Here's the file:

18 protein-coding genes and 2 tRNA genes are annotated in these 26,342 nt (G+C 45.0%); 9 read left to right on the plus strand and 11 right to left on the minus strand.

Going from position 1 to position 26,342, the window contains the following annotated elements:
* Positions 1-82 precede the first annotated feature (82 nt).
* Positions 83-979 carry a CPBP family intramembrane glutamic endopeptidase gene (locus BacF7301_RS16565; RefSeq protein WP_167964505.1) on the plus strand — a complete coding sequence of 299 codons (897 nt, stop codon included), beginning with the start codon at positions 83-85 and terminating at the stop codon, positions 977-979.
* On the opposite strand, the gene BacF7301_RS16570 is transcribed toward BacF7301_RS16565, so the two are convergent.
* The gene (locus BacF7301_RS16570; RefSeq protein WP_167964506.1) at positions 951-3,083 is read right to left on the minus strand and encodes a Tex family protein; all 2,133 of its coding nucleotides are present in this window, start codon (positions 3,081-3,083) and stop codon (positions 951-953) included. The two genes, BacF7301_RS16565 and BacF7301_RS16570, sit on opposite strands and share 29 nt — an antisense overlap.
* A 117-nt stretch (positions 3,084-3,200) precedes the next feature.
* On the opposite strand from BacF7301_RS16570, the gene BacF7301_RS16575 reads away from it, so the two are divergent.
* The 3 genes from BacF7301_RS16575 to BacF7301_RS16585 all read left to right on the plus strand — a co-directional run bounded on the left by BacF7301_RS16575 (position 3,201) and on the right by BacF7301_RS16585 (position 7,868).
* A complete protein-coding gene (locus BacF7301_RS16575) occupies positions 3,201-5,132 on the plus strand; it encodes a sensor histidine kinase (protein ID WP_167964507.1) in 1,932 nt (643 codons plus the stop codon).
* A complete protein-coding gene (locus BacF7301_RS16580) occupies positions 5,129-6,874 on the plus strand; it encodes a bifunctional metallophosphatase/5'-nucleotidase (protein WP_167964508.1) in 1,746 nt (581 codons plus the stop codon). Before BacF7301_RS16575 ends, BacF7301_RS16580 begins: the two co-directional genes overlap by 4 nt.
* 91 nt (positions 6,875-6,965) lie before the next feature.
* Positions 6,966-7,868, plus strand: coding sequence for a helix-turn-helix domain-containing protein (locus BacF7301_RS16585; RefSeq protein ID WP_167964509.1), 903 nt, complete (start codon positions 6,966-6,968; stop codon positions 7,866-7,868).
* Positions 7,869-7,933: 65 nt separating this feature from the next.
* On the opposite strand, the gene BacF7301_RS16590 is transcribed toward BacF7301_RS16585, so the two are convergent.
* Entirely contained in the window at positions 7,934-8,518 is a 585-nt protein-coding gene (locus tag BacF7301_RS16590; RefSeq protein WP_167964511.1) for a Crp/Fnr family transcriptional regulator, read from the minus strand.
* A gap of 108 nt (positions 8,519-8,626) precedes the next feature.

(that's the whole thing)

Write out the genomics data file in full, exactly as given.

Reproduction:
18 protein-coding genes and 2 tRNA genes are annotated in these 26,342 nt (G+C 45.0%); 9 read left to right on the plus strand and 11 right to left on the minus strand.

Going from position 1 to position 26,342, the window contains the following annotated elements:
* Positions 1-82 precede the first annotated feature (82 nt).
* Positions 83-979 carry a CPBP family intramembrane glutamic endopeptidase gene (locus BacF7301_RS16565; RefSeq protein WP_167964505.1) on the plus strand — a complete coding sequence of 299 codons (897 nt, stop codon included), beginning with the start codon at positions 83-85 and terminating at the stop codon, positions 977-979.
* On the opposite strand, the gene BacF7301_RS16570 is transcribed toward BacF7301_RS16565, so the two are convergent.
* The gene (locus BacF7301_RS16570; RefSeq protein WP_167964506.1) at positions 951-3,083 is read right to left on the minus strand and encodes a Tex family protein; all 2,133 of its coding nucleotides are present in this window, start codon (positions 3,081-3,083) and stop codon (positions 951-953) included. The two genes, BacF7301_RS16565 and BacF7301_RS16570, sit on opposite strands and share 29 nt — an antisense overlap.
* A 117-nt stretch (positions 3,084-3,200) precedes the next feature.
* On the opposite strand from BacF7301_RS16570, the gene BacF7301_RS16575 reads away from it, so the two are divergent.
* The 3 genes from BacF7301_RS16575 to BacF7301_RS16585 all read left to right on the plus strand — a co-directional run bounded on the left by BacF7301_RS16575 (position 3,201) and on the right by BacF7301_RS16585 (position 7,868).
* A complete protein-coding gene (locus BacF7301_RS16575) occupies positions 3,201-5,132 on the plus strand; it encodes a sensor histidine kinase (protein ID WP_167964507.1) in 1,932 nt (643 codons plus the stop codon).
* A complete protein-coding gene (locus BacF7301_RS16580) occupies positions 5,129-6,874 on the plus strand; it encodes a bifunctional metallophosphatase/5'-nucleotidase (protein WP_167964508.1) in 1,746 nt (581 codons plus the stop codon). Before BacF7301_RS16575 ends, BacF7301_RS16580 begins: the two co-directional genes overlap by 4 nt.
* 91 nt (positions 6,875-6,965) lie before the next feature.
* Positions 6,966-7,868, plus strand: coding sequence for a helix-turn-helix domain-containing protein (locus BacF7301_RS16585; RefSeq protein ID WP_167964509.1), 903 nt, complete (start codon positions 6,966-6,968; stop codon positions 7,866-7,868).
* Positions 7,869-7,933: 65 nt separating this feature from the next.
* On the opposite strand, the gene BacF7301_RS16590 is transcribed toward BacF7301_RS16585, so the two are convergent.
* Entirely contained in the window at positions 7,934-8,518 is a 585-nt protein-coding gene (locus tag BacF7301_RS16590; RefSeq protein WP_167964511.1) for a Crp/Fnr family transcriptional regulator, read from the minus strand.
* A gap of 108 nt (positions 8,519-8,626) precedes the next feature.